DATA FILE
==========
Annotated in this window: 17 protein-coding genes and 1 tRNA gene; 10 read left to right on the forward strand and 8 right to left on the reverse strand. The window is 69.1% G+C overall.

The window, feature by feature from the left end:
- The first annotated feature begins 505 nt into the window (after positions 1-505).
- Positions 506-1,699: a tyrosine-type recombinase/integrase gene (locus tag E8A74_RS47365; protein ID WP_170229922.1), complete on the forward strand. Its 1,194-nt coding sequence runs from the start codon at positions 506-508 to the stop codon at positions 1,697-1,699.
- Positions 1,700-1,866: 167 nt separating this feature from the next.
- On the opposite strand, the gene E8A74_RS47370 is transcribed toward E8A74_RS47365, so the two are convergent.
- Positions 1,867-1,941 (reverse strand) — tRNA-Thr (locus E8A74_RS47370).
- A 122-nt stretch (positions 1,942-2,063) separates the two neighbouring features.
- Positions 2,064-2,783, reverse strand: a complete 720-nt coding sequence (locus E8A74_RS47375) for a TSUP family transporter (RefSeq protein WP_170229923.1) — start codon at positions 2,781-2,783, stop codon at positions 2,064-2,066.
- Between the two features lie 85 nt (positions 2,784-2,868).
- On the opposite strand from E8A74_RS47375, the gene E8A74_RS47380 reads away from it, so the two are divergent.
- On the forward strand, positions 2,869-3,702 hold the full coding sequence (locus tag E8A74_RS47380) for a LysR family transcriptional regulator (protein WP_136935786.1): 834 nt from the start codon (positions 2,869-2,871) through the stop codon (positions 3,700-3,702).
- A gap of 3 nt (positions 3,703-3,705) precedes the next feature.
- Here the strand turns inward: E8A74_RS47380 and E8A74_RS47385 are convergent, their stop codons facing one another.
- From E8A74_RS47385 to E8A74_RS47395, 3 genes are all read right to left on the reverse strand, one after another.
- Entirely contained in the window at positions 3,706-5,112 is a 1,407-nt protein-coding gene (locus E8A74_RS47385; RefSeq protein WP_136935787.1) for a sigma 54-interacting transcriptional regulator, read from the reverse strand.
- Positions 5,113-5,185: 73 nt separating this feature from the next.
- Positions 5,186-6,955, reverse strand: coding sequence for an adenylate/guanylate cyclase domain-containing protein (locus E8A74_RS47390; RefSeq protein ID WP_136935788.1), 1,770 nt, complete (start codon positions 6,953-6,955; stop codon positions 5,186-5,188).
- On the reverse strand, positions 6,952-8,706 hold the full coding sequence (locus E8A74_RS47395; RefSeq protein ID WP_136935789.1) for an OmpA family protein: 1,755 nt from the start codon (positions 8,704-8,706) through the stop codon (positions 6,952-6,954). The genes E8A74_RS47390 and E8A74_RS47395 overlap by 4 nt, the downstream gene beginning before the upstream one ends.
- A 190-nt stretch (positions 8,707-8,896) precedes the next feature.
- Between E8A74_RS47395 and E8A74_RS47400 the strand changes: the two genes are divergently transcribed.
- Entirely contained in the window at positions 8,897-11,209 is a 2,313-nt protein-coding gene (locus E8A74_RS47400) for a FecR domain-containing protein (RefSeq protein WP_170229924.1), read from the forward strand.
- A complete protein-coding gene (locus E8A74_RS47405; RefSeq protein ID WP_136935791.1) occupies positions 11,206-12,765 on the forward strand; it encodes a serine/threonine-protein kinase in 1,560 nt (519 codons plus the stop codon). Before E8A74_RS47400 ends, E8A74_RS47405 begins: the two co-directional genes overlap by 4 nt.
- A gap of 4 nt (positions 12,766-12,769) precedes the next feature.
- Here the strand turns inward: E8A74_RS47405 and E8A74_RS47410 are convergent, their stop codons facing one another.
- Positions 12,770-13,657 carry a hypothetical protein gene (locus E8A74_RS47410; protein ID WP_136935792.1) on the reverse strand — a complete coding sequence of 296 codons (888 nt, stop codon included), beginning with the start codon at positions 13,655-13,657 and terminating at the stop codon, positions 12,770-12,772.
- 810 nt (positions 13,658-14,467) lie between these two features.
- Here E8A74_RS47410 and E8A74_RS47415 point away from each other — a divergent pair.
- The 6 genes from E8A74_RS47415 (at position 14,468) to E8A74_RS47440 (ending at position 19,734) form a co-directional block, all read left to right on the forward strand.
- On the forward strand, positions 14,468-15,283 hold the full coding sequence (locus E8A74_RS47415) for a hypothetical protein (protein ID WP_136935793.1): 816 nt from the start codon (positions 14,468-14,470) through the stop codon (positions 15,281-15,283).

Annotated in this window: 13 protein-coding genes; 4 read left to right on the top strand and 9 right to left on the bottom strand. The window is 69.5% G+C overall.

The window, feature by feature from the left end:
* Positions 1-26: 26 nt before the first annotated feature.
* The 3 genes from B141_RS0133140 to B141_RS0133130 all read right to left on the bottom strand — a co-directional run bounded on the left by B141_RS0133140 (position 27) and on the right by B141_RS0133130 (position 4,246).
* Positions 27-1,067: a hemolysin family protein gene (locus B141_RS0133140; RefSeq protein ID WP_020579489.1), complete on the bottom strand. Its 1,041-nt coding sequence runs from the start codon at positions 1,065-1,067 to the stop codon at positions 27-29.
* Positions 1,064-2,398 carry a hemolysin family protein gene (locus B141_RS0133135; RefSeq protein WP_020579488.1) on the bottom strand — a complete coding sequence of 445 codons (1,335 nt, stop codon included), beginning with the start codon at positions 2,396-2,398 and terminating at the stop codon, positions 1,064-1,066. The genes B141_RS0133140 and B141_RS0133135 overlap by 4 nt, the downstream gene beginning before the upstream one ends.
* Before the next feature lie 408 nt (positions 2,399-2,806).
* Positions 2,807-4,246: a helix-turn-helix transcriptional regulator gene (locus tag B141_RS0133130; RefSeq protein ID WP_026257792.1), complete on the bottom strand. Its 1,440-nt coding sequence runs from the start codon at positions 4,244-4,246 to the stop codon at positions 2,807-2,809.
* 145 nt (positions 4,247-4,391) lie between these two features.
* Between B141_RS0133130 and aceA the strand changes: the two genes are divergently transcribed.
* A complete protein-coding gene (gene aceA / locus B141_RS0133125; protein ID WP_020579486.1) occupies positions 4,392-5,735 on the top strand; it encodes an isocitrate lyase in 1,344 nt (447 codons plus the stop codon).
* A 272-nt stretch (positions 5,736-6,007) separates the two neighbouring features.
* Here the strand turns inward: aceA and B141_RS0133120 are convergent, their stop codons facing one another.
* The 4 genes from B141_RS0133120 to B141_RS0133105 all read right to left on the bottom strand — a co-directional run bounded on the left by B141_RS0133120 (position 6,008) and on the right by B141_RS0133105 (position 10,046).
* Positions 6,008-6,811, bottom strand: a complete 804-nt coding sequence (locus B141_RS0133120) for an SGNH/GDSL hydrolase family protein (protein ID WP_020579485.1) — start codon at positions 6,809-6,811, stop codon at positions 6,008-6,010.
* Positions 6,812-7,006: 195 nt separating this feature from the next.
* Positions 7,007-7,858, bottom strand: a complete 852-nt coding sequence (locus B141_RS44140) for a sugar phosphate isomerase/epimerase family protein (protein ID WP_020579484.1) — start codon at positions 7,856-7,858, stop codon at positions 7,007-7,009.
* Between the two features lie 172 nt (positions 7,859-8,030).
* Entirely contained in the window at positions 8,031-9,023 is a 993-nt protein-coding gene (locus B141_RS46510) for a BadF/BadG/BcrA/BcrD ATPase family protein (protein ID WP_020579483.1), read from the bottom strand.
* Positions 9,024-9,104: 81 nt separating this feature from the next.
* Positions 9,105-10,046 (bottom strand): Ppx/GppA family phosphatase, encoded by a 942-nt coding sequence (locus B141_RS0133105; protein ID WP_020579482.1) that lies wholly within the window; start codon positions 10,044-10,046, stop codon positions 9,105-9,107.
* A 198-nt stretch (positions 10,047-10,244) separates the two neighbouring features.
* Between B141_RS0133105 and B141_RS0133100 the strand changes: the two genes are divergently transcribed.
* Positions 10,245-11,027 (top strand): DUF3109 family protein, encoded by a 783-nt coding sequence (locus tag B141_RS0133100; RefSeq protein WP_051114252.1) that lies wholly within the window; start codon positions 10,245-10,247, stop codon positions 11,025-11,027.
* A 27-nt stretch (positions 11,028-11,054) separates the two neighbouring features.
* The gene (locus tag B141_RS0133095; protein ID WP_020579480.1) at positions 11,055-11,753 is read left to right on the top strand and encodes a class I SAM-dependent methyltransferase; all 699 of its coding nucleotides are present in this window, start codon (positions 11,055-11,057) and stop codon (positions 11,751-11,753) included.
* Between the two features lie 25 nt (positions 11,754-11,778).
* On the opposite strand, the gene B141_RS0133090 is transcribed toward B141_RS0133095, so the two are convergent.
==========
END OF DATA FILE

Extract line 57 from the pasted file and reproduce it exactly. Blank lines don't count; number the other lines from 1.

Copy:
* Between the two features lie 25 nt (positions 11,754-11,778).